Report Period #3 is beginning tomorrow, which means that the school year is 1/3 over. My grades have been submitted and I'm going into the new term with my head held high, and a new view towards classroom management. I'm sure something will blow up in my face...

Monday, December 6, 2010


New and old relationships are coming out of the woodwork this week!


This weekend for me has been a teaching revival of sorts. On Saturday, Teach for America had us go to this lecture about how to create a positive classroom environment centered around "no opting out" for students and how to ensure that all kids are on task and learning. And then with today's Mastery professional development I took away a ton of skills and ideas to work on classroom culture, management, and positivity for myself and my students. I hope this brings about a change for the kids who pass through room 307. As I see it, I'm failing in 3/6 of my classes by not having a classroom centered around positivity and achievement.

Teach for America is coming in on Thursday to do this "intense" classroom management coaching for my toughest class. I'm a bit nervous as to how it will play out, but I am optimistic that it will bring about some changes and new ideas and techniques for me to use.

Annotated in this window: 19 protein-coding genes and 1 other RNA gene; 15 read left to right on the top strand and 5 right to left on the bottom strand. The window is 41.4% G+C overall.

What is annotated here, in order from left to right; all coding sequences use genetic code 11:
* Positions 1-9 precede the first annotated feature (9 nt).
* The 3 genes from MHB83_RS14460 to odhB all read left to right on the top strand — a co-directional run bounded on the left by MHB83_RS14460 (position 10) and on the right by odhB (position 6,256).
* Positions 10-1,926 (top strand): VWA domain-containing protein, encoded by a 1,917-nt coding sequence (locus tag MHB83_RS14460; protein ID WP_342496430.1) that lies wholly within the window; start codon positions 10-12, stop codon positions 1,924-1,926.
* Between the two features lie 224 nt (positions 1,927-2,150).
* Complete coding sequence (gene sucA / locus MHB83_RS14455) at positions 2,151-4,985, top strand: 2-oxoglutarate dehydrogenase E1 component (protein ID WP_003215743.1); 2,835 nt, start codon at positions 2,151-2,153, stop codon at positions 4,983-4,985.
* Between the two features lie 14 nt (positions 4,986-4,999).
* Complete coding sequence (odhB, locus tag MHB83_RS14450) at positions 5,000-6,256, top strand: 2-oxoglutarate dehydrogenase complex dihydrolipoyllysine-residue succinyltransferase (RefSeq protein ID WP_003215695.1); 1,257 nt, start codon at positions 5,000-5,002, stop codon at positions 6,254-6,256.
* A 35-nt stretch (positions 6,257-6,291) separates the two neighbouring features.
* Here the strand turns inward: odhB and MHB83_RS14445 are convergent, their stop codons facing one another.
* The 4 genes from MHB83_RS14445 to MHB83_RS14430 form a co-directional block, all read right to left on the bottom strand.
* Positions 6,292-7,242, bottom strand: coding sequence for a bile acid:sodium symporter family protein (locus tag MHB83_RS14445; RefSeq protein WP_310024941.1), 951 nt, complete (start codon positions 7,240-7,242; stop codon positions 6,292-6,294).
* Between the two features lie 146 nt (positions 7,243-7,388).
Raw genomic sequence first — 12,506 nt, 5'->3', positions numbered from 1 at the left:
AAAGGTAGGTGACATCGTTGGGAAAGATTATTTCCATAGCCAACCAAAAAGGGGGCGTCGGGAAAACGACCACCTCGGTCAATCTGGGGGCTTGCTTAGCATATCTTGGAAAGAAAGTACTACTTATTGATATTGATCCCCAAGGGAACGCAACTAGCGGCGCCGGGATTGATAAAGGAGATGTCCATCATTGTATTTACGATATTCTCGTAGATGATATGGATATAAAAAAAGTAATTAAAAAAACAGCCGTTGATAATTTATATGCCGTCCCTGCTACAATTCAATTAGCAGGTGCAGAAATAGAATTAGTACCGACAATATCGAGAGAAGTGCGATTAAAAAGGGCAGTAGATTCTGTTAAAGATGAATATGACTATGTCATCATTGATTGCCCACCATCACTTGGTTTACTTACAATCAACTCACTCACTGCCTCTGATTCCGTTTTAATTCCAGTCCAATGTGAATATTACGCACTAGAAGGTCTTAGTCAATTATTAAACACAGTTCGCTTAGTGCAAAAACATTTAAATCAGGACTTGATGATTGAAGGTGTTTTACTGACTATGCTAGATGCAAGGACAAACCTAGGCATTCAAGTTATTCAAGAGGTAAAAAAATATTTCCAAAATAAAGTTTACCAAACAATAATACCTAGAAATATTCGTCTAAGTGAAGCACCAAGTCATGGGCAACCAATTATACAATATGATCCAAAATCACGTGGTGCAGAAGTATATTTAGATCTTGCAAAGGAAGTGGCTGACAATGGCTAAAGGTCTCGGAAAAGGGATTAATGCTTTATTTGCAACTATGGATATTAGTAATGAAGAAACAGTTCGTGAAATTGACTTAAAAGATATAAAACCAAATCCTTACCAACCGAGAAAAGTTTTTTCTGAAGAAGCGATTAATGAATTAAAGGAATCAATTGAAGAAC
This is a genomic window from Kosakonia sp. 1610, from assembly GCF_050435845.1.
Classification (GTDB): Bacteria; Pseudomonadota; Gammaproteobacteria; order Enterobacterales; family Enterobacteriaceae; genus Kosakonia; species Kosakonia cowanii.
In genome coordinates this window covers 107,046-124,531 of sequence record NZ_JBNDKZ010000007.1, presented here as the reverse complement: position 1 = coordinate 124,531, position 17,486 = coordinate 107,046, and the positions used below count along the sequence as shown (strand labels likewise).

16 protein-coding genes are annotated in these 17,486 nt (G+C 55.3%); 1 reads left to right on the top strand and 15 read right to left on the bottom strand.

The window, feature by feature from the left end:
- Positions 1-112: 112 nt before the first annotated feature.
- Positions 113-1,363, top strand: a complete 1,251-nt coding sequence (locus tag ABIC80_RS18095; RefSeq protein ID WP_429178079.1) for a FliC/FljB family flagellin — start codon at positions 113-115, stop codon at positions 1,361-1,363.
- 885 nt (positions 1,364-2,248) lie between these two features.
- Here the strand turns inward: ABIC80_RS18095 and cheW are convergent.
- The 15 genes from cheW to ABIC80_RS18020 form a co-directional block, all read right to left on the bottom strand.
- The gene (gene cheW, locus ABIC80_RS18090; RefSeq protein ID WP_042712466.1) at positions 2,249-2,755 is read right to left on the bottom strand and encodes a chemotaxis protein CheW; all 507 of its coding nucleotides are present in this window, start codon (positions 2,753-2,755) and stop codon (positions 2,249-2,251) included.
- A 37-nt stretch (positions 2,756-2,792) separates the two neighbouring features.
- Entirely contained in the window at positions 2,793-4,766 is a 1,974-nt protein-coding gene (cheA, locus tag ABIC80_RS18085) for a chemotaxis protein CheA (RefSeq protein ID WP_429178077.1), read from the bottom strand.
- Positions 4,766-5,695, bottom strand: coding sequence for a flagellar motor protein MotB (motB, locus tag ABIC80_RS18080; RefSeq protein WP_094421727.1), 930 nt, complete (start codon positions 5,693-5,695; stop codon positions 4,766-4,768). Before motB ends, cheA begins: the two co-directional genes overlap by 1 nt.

Off topic from work, I am halfway through Mockingjay, the final book in the Hunger Games trilogy. The whole storyline is just insane and I am absolutely loving this series. But I hate when a series/book comes to an end, so I'm trying to drag reading it for as long as I can. Not to mention that my apartment is so chilly that reading for long periods of time acting causes my hands to freeze. This is going to be a long winter...

Sunday, December 5, 2010

Debt Monster

I'm a bit happy with myself, because in the past two months, I've cut my credit card debt in half by making payments. And to top it off, I didn't have to take any of the money out of my savings to do so. In fact, I haven't touched my savings account since September, something that used to be near-impossible for me to do.

Am I finally becoming an economically-minded adult?